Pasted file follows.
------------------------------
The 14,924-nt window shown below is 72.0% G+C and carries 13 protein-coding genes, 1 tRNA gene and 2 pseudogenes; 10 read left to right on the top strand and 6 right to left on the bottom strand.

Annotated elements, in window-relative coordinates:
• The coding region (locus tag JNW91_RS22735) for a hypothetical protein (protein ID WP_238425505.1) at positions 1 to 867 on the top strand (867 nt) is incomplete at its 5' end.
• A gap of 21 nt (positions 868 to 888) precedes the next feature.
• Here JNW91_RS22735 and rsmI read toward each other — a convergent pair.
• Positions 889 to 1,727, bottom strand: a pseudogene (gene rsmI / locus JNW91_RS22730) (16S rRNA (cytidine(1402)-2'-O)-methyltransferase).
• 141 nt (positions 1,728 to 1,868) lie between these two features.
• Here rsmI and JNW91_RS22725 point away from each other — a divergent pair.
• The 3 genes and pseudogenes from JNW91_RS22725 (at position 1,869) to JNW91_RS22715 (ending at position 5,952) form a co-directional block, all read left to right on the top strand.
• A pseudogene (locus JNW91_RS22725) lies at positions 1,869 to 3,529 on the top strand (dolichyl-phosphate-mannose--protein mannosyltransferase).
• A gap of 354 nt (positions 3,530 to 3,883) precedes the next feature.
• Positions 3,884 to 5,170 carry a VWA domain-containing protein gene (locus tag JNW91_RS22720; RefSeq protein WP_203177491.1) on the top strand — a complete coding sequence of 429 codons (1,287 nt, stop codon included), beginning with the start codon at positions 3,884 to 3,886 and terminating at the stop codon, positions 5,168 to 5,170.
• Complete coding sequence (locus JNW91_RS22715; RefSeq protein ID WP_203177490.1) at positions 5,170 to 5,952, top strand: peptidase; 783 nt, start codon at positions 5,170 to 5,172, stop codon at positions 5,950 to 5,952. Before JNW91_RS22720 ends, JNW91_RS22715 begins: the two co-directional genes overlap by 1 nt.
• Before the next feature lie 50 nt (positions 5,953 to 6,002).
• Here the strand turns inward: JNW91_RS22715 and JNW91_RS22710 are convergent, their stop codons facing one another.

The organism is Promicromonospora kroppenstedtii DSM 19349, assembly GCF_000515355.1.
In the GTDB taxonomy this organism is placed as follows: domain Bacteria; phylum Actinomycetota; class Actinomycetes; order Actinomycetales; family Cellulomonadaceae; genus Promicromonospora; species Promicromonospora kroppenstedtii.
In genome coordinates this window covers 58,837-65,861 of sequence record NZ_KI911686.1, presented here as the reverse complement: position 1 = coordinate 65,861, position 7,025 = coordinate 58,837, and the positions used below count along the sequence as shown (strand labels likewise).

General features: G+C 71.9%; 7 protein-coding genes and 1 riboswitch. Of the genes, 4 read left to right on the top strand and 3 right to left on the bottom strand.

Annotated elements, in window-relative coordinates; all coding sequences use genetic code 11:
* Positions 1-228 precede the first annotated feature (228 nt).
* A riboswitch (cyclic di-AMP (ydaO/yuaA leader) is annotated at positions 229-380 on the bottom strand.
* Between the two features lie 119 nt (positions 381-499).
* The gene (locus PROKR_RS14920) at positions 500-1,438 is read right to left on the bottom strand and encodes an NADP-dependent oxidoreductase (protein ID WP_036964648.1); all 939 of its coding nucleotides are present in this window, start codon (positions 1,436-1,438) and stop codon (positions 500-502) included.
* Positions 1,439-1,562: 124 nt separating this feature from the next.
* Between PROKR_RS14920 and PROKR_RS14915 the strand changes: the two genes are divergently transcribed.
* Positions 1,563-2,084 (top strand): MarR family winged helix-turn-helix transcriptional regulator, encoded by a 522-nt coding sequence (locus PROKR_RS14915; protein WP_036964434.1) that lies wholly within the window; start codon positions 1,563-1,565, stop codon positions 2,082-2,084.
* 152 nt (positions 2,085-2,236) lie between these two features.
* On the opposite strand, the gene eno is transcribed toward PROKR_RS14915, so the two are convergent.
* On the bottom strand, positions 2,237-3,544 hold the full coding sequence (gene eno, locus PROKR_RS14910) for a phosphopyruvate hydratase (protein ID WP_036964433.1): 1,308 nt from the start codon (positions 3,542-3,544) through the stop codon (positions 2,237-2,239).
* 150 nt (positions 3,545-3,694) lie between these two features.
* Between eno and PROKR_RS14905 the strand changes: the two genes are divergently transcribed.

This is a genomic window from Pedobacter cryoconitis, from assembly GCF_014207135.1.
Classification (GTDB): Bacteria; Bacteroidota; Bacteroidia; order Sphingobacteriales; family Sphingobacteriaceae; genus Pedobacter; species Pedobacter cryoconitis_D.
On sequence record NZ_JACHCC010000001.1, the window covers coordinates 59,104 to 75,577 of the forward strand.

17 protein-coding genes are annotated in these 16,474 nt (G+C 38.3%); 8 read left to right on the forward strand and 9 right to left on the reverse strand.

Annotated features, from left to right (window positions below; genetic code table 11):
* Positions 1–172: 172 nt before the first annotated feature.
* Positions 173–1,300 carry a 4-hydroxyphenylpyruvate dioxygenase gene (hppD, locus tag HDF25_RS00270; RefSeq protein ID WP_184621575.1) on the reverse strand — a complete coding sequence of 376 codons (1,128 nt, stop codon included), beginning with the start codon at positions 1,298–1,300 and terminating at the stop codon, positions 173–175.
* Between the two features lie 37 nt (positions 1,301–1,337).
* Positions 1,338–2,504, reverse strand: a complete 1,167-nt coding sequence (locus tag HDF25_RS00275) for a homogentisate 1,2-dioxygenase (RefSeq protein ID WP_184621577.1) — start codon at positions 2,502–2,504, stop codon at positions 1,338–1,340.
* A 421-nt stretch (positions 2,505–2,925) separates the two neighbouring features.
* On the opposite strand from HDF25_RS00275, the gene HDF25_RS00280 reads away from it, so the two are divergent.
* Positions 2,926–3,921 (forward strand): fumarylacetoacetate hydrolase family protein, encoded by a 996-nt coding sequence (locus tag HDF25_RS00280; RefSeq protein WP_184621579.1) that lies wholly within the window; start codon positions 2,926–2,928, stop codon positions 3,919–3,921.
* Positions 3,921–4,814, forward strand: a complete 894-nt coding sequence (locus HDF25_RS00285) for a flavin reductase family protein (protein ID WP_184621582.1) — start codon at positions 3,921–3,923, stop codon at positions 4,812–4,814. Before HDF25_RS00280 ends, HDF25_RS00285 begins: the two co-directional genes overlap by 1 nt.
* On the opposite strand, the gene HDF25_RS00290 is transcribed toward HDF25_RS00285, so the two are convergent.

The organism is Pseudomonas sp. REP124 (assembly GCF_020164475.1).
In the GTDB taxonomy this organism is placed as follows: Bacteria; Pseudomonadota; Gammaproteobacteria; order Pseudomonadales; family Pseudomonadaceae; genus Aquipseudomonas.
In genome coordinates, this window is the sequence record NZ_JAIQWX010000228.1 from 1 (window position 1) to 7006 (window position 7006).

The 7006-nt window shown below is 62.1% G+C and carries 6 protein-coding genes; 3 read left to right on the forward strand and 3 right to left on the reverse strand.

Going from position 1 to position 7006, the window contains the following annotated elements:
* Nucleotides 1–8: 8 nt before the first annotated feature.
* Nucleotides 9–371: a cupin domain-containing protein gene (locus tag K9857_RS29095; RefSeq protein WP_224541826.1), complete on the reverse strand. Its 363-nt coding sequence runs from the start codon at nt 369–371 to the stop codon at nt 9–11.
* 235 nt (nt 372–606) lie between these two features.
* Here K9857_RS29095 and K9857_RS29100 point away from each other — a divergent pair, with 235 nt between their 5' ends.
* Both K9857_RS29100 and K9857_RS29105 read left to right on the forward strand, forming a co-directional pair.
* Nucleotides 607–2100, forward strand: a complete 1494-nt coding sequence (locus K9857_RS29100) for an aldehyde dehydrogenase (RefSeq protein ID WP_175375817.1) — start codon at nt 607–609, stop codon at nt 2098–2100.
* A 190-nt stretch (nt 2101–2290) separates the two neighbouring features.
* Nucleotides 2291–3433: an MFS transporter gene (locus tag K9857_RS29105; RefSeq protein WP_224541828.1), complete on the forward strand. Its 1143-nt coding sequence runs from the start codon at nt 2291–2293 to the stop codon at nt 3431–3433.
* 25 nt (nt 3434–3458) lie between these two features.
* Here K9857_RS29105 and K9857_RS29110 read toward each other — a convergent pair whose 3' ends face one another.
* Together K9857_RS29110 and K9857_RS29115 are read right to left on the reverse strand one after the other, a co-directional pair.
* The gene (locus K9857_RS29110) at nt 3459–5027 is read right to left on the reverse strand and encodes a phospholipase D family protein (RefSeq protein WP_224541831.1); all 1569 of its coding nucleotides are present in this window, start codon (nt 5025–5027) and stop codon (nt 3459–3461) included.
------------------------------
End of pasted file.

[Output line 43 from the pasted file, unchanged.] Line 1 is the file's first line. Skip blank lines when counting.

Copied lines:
* On the opposite strand from HDF25_RS00275, the gene HDF25_RS00280 reads away from it, so the two are divergent.